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Islington Survivors Network faces collapse if it doesn’t get urgent financial help

PUBLISHED: 07:00 01 February 2018 | UPDATED: 13:09 01 February 2018

Islington child abuse scandal at Care Homes in the 1970's and 80's. Dr Liz Davies

Islington child abuse scandal at Care Homes in the 1970's and 80's. Dr Liz Davies

Archant

Islington Survivors Network – the group which helps people who were raped and tortured in Islington care homes – could face collapse if it doesn’t get urgent financial help.

It takes on casework of people who were abused during the ’70s, ’80s and ’90s. But it relies entirely on donations and is down to its last £600.

Dr Liz Davies, the whistleblower who exposed the scandal in 1992, leads Islington Survivors Network. She told the Gazette: “We have had very few donations – £2,500 since we formed 18 months ago.

“We don’t have to pay for office space, and we don’t employ anyone, but we do pay a lot of expenses.

“A lot of Islington survivors now live outside London. When they come to see us, and lawyers, we pay their travel fare and sometimes for overnight stays.”

A cash injection is vital, Dr Davies explained, at a time when Islington Council has just appointed a top lawyer – Sarah Morgan QC – to investigate ex-mayor Sandy Marks’ alleged pro-paedophile past.

She said: “We are at a very critical time. We need to prepare a lot of documentation for the new QC and police investigations.

“So far, 80 abuse survivors have come forward. We are now getting about six a week. Each one of these has to be contacted and spoken to. We need help.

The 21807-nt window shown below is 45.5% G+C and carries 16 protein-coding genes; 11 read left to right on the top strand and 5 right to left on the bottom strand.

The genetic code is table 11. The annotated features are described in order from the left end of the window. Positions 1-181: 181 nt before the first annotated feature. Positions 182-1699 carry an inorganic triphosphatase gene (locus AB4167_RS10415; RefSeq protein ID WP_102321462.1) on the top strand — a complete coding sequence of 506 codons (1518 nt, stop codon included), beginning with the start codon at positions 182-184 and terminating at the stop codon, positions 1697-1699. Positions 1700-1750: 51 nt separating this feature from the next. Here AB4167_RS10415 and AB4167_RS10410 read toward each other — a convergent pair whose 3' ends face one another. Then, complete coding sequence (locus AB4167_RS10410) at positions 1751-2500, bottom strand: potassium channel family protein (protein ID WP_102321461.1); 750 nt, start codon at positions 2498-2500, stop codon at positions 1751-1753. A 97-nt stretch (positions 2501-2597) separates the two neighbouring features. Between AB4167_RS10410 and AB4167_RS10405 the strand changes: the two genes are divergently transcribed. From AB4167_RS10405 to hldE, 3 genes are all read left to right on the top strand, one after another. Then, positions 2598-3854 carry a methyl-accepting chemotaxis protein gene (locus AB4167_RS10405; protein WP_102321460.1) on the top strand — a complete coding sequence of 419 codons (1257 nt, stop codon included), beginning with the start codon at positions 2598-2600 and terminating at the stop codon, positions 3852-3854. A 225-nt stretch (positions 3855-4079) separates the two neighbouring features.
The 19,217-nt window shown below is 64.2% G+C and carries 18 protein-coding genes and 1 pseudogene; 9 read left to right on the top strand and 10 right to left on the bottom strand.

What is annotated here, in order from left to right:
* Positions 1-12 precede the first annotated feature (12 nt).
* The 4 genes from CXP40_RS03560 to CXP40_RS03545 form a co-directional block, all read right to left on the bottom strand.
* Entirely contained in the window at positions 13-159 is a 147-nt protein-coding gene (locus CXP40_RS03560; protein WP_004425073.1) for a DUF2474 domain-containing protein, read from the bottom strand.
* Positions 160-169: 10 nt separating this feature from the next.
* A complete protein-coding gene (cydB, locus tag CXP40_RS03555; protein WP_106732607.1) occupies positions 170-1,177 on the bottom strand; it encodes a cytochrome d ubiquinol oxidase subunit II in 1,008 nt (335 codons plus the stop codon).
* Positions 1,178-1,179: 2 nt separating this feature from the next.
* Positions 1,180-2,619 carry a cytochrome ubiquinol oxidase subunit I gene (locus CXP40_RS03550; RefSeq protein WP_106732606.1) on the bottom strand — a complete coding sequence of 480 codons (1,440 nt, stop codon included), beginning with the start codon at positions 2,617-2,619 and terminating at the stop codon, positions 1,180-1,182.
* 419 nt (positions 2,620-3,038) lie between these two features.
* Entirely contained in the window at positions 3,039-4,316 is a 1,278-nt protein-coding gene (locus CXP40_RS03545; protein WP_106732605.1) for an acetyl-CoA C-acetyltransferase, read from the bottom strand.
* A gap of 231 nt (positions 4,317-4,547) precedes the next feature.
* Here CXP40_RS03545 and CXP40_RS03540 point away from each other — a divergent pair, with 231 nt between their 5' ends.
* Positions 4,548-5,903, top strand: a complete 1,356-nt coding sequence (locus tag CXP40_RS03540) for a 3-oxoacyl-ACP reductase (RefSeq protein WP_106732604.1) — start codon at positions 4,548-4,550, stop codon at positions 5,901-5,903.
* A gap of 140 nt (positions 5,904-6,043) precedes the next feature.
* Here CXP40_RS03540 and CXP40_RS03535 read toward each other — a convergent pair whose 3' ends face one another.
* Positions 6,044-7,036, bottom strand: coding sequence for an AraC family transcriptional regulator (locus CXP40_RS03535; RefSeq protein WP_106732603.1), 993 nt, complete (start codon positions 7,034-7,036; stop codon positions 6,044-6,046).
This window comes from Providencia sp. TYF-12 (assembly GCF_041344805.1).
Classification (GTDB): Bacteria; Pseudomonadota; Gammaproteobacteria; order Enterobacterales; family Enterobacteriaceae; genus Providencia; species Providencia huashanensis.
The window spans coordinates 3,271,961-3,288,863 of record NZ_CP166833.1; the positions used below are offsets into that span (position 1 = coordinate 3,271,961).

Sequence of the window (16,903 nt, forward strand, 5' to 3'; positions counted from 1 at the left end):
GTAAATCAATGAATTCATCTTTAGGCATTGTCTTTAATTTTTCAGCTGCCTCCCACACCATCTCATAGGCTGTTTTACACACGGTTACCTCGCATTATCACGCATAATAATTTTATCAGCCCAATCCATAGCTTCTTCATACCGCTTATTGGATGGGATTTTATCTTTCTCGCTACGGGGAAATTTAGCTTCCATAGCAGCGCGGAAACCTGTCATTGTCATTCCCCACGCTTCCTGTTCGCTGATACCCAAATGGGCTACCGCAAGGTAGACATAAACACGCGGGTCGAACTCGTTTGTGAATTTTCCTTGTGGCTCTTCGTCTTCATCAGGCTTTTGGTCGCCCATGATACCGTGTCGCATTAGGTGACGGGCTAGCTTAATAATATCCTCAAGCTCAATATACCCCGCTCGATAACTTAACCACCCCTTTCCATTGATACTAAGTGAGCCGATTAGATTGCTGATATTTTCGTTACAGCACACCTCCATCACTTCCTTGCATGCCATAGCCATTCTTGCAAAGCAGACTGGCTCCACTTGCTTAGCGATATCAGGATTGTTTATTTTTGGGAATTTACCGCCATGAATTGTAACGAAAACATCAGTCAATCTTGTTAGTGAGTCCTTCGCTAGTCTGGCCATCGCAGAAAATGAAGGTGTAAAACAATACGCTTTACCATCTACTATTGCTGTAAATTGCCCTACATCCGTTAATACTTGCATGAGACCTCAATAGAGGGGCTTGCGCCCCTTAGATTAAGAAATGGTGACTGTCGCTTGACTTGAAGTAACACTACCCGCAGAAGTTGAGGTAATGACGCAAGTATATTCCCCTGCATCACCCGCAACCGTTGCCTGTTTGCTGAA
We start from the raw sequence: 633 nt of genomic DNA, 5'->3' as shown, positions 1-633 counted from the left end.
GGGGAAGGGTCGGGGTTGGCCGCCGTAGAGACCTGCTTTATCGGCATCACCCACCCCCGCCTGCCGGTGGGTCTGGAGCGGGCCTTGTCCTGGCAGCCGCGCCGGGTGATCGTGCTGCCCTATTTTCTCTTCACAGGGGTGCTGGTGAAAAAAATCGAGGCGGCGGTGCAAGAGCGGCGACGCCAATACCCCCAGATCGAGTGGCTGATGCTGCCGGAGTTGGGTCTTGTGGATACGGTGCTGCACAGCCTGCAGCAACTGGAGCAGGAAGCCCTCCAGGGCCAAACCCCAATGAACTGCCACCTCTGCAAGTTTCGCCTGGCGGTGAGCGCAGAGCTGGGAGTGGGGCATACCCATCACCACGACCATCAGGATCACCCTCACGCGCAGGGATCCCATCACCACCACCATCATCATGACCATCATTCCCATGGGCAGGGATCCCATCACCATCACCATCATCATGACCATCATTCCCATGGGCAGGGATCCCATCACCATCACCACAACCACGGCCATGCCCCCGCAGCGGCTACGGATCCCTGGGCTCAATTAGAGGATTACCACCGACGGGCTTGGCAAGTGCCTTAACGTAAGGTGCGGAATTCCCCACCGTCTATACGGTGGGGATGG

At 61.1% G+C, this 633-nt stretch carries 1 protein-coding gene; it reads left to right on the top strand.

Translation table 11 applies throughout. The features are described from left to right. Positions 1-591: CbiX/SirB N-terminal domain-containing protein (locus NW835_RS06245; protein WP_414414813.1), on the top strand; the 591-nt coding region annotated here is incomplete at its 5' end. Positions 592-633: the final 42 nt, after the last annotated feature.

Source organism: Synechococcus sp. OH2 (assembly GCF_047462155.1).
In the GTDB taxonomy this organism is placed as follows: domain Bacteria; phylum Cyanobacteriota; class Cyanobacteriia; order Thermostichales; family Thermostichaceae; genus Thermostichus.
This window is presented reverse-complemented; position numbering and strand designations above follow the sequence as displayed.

“If we don’t get funding, I don’t see how we can provide the evidence that’s needed.”

Dr Davies added: “No one’s paying us. Everyone else in this story is getting paid, but what’s the point in what we’re doing if they don’t get our evidence?”

One survivor, Mandy, was moved between Highbury homes in Conewood Street and Highbury Crescent in 1980. She was eventually transferred to Gisburne House in Watford – where Islington kids were routinely terrorised – for three years.

She said of Islington Survivors Network: “Having Liz to talk to, someone who actually wants to help, who understands and believes us, is very important. The network has also been very good for me as I have been reunited with other survivors who I spent time with in the care of Islington.”

Another survivor said, on condition of anonymity: “If there was no Islington Survivors Network I would be totally isolated, cut adrift, with no one else who could possibly relate to the sometimes unbearable pain I feel inside.”

A fellow anonymous survivor said Dr Davies’ network has allowed her to see “light at the end of the tunnel”.

“We as a collective,” she said, “stand strong together seeking answers and validation for the misery of neglect and abuse we suffered as vulnerable, voiceless children.

“It is vital that we continue to receive funding to help support our cause. At last we may see a light at the end of a very long, dark and lonely tunnel.”

To donate, click here or email Dr Davies on islingtonsn@gmail.com.

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